Pets & Animals

The three little bears: Cubs found in box alongside road

Black bear cubs Bennie and Jerry are being housed in the Cub Nursery at Appalachian Bear Rescue in Townsend, Tenn. Staff members hope to release them back into the South Carolina wilderness within the year.

When South Carolina volunteer firefighter Brandon Poole approached an abandoned box on the side of the road on March 1, he assumed there might be puppies inside. Maybe even piglets.

Instead, he found three black bear cubs.

“I thought it was little puppies in that box, so I got closer to it,” Poole told WHNS Fox Carolina. “I noticed I heard squealing, so I thought it was baby pigs. I got closer and picked one up. It was three baby bears.”

The cubs first arrived weighing 2 pounds, 11 ounces, but have since grown to weigh over 3 pounds.

Poole contacted the state’s Department of Natural Resources, which began a search to find homes for the orphaned cubs, the sooner the better. The DNR soon found a place for the female cub — the weakest of the three — at Charles Towne Landing in Charleston, S.C.

“She is doing fine,” Park Manager Rob Powell told “She’s being watched with a close eye, but she’s taking her food fine.”

Both cubs live in a crate, which includes a heating pad that simulates the body heat of a mother bear, according to Appalachian Bear Rescue spokesperson Heather Ripley.

The other two have found a temporary home at the Appalachian Bear Rescue nonprofit near Townsend, Tenn., where they have lived since March 2. Curators at the rehabilitation center have dubbed the duo Bennie and Jerry, and they have attracted quite a Facebook following.

Initially, curator Coy Blair noticed that Bennie didn’t take well to being hand-fed from the bottle. Staff members also found an infected spot on the left side of his back. But the sore has since been cleaned and Bennie is “fine and doing well,” according to Blair.

Now about a month old, the healthy cubs are bottle fed a milk replacement every four hours and rubbed with a warm, moist cloth to imitate the licks their mom would ordinarily give them to aid their digestion.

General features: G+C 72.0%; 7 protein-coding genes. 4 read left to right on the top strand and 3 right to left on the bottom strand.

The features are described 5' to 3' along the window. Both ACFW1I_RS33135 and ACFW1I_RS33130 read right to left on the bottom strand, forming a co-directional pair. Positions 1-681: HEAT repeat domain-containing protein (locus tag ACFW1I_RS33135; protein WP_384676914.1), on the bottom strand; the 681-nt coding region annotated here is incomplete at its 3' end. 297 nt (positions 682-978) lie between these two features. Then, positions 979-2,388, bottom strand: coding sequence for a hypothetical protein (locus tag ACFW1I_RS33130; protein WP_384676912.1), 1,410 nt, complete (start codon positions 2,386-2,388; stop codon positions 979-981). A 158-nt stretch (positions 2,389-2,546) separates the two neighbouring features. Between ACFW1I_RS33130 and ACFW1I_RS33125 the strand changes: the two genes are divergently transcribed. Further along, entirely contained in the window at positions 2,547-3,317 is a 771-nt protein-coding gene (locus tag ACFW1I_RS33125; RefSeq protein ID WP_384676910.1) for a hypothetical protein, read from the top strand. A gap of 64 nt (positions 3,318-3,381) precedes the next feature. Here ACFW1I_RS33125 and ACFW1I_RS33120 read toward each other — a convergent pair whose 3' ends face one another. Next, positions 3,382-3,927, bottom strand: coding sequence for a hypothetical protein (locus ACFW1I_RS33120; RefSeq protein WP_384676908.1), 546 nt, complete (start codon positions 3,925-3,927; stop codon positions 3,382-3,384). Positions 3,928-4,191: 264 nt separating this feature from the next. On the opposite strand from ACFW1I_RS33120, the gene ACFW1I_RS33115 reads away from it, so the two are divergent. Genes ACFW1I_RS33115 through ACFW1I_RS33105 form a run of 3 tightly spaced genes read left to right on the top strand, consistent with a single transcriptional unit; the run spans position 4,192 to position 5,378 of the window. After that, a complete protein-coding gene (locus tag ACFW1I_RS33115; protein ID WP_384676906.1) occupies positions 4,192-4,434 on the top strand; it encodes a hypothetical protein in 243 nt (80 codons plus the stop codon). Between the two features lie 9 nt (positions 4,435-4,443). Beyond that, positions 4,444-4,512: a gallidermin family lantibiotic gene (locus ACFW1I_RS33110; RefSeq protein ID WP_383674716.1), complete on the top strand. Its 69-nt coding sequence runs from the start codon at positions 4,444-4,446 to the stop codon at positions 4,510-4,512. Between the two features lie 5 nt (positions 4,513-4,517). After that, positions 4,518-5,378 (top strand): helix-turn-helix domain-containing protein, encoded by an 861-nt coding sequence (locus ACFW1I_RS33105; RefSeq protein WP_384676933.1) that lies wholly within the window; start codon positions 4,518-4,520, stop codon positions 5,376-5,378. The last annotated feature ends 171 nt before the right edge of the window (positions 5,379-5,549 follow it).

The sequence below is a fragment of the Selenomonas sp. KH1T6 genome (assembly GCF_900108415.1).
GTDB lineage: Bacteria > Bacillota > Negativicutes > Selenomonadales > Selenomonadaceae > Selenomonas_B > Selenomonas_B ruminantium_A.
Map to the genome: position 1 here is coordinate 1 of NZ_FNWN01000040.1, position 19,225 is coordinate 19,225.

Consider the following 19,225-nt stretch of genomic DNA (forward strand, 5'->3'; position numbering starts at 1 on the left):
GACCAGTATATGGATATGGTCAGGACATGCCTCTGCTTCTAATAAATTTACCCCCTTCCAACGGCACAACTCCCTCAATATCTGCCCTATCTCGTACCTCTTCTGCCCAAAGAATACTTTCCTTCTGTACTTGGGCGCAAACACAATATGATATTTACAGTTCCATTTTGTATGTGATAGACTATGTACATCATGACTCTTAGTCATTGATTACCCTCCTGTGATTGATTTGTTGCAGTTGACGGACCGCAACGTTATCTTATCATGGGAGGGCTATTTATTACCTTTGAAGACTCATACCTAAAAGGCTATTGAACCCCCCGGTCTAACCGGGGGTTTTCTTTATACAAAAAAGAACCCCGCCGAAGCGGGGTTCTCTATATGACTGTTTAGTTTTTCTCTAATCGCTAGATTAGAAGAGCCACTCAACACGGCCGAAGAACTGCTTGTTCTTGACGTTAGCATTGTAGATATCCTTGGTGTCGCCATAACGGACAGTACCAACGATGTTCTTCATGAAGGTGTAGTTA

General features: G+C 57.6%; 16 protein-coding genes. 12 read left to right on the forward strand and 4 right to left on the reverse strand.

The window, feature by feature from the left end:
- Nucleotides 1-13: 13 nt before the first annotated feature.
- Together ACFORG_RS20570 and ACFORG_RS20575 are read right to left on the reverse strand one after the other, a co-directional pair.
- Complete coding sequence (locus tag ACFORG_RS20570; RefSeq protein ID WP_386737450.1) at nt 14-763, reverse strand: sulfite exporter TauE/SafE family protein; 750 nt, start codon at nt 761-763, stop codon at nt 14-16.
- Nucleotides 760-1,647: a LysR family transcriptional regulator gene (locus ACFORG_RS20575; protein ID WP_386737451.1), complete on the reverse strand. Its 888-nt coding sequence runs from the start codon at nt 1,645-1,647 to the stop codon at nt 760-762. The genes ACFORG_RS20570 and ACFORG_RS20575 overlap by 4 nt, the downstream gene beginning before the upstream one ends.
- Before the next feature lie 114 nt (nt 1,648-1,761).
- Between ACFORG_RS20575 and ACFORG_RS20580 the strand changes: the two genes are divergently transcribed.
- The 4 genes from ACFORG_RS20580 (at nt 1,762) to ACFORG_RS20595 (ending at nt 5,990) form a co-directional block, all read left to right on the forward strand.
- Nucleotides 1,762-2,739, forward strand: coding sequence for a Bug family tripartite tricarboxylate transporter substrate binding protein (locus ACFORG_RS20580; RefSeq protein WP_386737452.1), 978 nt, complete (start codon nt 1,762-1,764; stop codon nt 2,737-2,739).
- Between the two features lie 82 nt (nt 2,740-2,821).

The cubs are becoming much more playful with each other as they grow up. “They play quietly, as silence is a great defense in the wild," curator Coy Blair said.

Feeding time tends to bring out their personalities: Bennie is feisty, while Jerry is more demure.

“Each time Bennie is being fed, he will first bite and tug at the nipple,” Blair told “He will then start vocalizing heavily, making little cub growls and grunts. Jerry, on the other hand, tends to want to give your arm a little bear hug as he suckles. As his belly gets full, he will start to hum.”

Curators refer to the little dance Bennie does while he’s feeding as the “Bennie Shuffle.”

Bennie and Jerry have already begun to reveal their personalities. “Bears, like humans, are individuals. Each one is different with a different personality,” Blair said.

The female cub at Charles Towne Landing has a similar feeding schedule, but her fate will most likely be different than that of her male siblings. While Blair believes Bennie and Jerry will probably return to the wild in South Carolina within 12 months, park manager Powell says it could take up to a year to determine if the female will ever be in a condition to be released.

In about a month, the bears will no longer have any direct human contact, so that they do not become habituated before they are released in the wild.

Amidst the uncertainty, one thing is for sure: Firefighter Poole saved the lives of three bears on his drive that day.

“This would have been a different story had they not been discovered as quickly as they were,” Blair said.